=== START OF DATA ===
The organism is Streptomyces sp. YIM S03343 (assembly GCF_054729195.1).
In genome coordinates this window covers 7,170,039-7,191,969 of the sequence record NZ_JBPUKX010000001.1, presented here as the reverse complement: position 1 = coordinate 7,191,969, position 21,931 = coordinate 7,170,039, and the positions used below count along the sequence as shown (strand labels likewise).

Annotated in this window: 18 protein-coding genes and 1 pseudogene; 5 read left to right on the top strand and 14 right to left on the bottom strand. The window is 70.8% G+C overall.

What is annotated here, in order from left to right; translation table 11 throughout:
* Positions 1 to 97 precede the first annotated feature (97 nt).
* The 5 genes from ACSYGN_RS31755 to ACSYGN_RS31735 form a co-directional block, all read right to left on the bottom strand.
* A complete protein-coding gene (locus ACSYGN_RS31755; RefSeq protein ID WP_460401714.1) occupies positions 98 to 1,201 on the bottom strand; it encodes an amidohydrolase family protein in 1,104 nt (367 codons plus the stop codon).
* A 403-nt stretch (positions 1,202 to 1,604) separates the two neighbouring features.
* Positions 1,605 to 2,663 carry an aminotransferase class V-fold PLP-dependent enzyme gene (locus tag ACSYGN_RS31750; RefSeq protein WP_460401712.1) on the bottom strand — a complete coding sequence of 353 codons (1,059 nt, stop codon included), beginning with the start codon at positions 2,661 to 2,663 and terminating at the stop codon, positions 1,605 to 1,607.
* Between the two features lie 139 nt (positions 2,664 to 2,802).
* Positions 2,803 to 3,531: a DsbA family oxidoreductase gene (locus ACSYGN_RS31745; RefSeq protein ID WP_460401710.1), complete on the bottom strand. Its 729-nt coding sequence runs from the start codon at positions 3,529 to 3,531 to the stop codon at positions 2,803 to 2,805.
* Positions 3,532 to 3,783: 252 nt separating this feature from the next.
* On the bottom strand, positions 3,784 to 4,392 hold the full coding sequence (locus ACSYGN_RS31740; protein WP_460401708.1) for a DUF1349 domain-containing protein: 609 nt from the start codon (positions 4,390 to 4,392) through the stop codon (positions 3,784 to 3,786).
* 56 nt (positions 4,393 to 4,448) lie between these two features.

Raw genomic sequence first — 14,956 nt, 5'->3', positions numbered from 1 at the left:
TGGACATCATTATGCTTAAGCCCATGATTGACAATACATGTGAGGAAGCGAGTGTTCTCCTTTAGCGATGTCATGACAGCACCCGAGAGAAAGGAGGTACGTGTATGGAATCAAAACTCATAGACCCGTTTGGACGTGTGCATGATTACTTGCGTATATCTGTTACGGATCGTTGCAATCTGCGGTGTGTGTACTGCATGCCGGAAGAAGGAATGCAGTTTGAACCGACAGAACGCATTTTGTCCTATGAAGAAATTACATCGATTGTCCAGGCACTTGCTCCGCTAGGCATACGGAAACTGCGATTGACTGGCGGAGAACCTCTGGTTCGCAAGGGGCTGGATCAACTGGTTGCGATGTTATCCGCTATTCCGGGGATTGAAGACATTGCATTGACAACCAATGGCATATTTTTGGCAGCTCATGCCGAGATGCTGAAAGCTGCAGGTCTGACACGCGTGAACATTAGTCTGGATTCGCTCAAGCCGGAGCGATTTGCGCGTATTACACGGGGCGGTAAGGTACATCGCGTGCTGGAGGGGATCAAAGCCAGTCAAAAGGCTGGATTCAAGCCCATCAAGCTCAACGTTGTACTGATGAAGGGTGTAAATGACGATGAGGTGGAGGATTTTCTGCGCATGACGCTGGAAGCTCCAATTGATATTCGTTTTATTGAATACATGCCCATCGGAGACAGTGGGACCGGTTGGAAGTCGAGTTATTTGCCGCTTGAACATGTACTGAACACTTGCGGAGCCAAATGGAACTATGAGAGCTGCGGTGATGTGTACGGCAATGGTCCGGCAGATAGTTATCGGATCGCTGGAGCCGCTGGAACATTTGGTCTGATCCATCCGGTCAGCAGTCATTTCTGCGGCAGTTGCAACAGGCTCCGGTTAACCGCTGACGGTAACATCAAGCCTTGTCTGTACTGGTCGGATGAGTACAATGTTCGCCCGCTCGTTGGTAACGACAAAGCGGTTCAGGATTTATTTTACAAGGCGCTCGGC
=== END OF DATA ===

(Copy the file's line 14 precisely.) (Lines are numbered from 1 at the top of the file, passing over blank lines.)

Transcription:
* 56 nt (positions 4,393 to 4,448) lie between these two features.